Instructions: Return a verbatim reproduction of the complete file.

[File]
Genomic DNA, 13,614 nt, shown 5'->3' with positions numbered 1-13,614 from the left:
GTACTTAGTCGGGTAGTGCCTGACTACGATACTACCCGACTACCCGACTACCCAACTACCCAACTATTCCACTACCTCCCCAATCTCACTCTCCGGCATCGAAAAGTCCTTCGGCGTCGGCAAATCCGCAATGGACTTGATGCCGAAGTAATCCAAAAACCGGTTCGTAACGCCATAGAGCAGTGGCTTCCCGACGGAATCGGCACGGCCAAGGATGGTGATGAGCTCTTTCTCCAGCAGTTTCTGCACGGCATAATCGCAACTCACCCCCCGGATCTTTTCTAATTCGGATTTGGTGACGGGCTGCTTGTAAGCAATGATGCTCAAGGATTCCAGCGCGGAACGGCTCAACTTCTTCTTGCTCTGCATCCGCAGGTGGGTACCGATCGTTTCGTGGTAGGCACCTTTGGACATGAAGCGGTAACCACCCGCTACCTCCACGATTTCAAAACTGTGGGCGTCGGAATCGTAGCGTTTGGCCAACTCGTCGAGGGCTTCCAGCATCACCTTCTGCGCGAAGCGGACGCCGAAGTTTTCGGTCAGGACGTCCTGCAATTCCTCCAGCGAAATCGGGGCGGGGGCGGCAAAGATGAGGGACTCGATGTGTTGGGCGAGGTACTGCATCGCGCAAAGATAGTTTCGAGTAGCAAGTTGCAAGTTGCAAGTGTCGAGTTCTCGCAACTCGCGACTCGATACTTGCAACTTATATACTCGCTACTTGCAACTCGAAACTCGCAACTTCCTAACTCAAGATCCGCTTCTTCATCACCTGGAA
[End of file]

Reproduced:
Genomic DNA, 13,614 nt, shown 5'->3' with positions numbered 1-13,614 from the left:
GTACTTAGTCGGGTAGTGCCTGACTACGATACTACCCGACTACCCGACTACCCAACTACCCAACTATTCCACTACCTCCCCAATCTCACTCTCCGGCATCGAAAAGTCCTTCGGCGTCGGCAAATCCGCAATGGACTTGATGCCGAAGTAATCCAAAAACCGGTTCGTAACGCCATAGAGCAGTGGCTTCCCGACGGAATCGGCACGGCCAAGGATGGTGATGAGCTCTTTCTCCAGCAGTTTCTGCACGGCATAATCGCAACTCACCCCCCGGATCTTTTCTAATTCGGATTTGGTGACGGGCTGCTTGTAAGCAATGATGCTCAAGGATTCCAGCGCGGAACGGCTCAACTTCTTCTTGCTCTGCATCCGCAGGTGGGTACCGATCGTTTCGTGGTAGGCACCTTTGGACATGAAGCGGTAACCACCCGCTACCTCCACGATTTCAAAACTGTGGGCGTCGGAATCGTAGCGTTTGGCCAACTCGTCGAGGGCTTCCAGCATCACCTTCTGCGCGAAGCGGACGCCGAAGTTTTCGGTCAGGACGTCCTGCAATTCCTCCAGCGAAATCGGGGCGGGGGCGGCAAAGATGAGGGACTCGATGTGTTGGGCGAGGTACTGCATCGCGCAAAGATAGTTTCGAGTAGCAAGTTGCAAGTTGCAAGTGTCGAGTTCTCGCAACTCGCGACTCGATACTTGCAACTTATATACTCGCTACTTGCAACTCGAAACTCGCAACTTCCTAACTCAAGATCCGCTTCTTCATCACCTGGAA